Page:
Mike Mitchell or Dave Corzine were taken later in the draft and both players proved to be much better contributors than Boynes.


4. Pearl Washington

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    Pearl Washington was drafted with the No. 13 pick in the 1986 draft.

    Washington was a star at Syracuse University, but he played just three seasons in the NBA.  He never averaged more than 10 points per game and was ultimately taken by the Miami Heat in the expansion draft but released just a year later.

    Washington ended his career with just 1.9 Win Shares.

    What could have been?

    Dell Curry was taken just two picks later.

3. Ed O'Bannon

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    Ed O'Bannon was drafted with the No. 9 overall pick of the 1995 draft.

    O'Bannon and his brother Charles dominated the NCAA at UCLA.  Neither were successful NBA players, but Ed was expected to be much better.

    Unfortunately for the Nets, he never developed into the score he was in college and was out of the league in just four seasons.

    O'Bannon would ultimately end his career with just 1.1 Win Share.

    What could have been?

    Kurt Thomas and Brent Barry both had much better careers than O'Bannon and were taken a few picks later.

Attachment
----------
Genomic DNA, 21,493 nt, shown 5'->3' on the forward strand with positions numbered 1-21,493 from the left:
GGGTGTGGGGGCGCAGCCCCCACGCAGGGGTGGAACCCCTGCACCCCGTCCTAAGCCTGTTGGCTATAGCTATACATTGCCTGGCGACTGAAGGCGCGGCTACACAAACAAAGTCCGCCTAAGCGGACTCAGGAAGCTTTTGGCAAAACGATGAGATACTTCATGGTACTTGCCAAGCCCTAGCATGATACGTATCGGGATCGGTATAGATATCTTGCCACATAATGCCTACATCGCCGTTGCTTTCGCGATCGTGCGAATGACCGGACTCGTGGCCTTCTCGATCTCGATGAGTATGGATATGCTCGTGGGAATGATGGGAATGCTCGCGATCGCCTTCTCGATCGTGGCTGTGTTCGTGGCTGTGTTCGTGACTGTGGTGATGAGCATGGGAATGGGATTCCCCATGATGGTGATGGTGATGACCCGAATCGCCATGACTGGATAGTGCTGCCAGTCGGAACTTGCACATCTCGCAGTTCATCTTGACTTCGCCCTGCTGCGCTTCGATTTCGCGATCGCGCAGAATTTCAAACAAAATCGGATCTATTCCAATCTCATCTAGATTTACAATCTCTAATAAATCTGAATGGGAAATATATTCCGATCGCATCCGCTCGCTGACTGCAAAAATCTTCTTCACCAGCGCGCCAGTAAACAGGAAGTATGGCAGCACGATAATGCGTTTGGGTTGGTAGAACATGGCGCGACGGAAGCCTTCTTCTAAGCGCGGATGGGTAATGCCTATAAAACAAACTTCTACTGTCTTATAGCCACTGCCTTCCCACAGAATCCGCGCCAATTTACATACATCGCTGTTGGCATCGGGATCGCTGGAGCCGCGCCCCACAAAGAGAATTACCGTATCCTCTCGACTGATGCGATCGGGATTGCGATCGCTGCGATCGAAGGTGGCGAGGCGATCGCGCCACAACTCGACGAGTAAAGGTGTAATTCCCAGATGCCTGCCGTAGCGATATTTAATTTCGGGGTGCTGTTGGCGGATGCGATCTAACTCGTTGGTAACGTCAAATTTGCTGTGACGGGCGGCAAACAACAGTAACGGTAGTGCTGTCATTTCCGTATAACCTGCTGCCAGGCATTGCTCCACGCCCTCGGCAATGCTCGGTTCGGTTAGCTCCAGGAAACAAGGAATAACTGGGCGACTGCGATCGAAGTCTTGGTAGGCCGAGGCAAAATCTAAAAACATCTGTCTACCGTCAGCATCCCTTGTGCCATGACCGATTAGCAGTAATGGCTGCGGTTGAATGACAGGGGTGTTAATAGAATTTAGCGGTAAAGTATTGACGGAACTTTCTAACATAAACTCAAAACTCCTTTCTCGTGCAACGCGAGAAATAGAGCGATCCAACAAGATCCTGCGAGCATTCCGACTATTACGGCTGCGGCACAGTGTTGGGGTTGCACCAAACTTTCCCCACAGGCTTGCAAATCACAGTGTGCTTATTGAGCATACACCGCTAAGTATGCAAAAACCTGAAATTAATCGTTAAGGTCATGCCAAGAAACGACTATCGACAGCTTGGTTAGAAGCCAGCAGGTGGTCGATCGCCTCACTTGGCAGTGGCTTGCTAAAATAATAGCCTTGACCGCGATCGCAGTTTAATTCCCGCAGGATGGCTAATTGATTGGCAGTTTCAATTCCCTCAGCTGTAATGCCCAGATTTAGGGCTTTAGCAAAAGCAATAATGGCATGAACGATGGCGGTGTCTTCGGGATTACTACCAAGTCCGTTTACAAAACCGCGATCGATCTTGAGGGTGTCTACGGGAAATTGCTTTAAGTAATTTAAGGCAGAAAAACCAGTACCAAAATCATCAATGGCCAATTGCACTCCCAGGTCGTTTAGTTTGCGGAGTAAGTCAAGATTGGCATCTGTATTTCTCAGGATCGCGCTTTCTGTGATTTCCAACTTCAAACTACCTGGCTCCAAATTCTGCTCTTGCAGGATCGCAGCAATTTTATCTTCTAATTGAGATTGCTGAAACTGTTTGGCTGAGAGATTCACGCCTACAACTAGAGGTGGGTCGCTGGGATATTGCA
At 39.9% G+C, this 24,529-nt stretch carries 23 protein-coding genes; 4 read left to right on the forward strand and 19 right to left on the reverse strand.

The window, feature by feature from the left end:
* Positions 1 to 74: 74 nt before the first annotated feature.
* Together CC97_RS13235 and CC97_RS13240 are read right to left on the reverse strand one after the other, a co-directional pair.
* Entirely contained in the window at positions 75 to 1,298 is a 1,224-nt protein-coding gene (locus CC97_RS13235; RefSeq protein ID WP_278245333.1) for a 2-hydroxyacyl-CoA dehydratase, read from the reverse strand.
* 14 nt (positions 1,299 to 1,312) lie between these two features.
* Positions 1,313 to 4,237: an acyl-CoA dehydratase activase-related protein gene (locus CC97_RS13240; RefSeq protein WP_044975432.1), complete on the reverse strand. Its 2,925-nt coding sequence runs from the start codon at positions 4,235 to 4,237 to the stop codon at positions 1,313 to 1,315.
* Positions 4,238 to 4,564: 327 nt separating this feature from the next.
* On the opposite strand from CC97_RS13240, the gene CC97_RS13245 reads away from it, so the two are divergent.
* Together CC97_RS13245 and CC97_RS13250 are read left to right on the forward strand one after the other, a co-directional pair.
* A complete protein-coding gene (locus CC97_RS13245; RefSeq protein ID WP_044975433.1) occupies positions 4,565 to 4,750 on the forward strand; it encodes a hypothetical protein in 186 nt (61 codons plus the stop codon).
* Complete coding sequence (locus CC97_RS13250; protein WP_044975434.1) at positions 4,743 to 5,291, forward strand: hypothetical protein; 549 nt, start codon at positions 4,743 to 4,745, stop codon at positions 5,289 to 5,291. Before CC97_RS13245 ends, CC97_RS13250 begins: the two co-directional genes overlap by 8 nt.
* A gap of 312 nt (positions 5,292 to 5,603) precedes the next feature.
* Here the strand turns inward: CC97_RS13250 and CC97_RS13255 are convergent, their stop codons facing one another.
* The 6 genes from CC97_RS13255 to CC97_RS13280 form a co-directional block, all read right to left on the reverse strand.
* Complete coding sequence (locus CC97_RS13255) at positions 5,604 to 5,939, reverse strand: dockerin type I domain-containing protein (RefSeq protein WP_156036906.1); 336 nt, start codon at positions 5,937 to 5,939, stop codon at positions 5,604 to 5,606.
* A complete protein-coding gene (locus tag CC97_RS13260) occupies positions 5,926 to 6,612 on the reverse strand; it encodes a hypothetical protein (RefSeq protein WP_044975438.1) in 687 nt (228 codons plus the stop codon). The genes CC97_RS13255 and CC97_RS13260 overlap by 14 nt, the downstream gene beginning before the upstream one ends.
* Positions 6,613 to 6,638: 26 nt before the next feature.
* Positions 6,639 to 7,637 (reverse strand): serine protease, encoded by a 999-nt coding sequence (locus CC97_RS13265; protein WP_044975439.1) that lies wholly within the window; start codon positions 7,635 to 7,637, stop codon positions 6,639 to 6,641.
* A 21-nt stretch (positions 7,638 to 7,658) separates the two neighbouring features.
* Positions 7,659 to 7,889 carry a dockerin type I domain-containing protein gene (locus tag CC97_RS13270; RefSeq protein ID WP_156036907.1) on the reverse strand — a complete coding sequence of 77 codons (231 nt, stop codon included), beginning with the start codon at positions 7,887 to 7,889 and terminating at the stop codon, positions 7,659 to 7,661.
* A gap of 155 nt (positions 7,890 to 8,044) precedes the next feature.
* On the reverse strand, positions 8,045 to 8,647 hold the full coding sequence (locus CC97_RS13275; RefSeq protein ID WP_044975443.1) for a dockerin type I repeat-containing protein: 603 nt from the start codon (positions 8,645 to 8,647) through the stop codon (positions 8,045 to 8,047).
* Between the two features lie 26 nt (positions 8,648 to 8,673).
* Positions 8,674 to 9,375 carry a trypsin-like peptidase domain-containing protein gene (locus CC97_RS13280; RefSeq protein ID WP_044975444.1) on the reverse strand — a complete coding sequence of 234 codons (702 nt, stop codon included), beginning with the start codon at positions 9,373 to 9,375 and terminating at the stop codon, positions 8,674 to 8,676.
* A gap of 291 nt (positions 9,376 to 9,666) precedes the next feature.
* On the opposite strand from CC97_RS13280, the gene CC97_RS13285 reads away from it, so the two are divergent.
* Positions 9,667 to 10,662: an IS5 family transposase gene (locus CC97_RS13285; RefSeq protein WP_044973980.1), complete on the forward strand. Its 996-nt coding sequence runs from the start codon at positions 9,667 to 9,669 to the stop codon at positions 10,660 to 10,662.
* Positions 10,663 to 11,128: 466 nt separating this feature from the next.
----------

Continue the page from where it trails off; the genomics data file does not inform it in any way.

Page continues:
2. Mike O'Koren

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    The Nets took the hometown kid O'Koren with the No. 6 pick in the 1980 draft.  O'Koren grew up in Jersey City, NJ and played his college ball at the University of North Carolina.

    O'Koren was a standout at UNC which in turn led to him being drafted so highly by the Nets.

    Unfortunately, his talents never translated to the NBA game.

    O'Koren played for eight seasons but never averaged more than 11.4 points per game.  He had below-average rebound and assist totals also.

    He ended his career with just 14.6 win shares.

    What could have been?

    Andrew Toney and Kiki Vanderweghe were taken just a few picks later.

1. Dennis Hopson

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    Dennis Hopson was drafted with the No. 3 overall pick of the 1987 draft.

    Hopson averaged 29 points per game in his senior season at Ohio State, but he never averaged more than 15.8 points per game in the NBA.

    He was able to become a mediocre role player for a couple of seasons, but overall he did not contribute the way the Nets had envisioned with the third pick.

    Hopson ended his career with just 7.1 win shares.

    What could have been?

    Scottie Pippen, Kevin Johnson, Kenny Smith, Derrick McKey, Horace Grant, Reggie Miller and Mugsey Bogues all went after Hopson.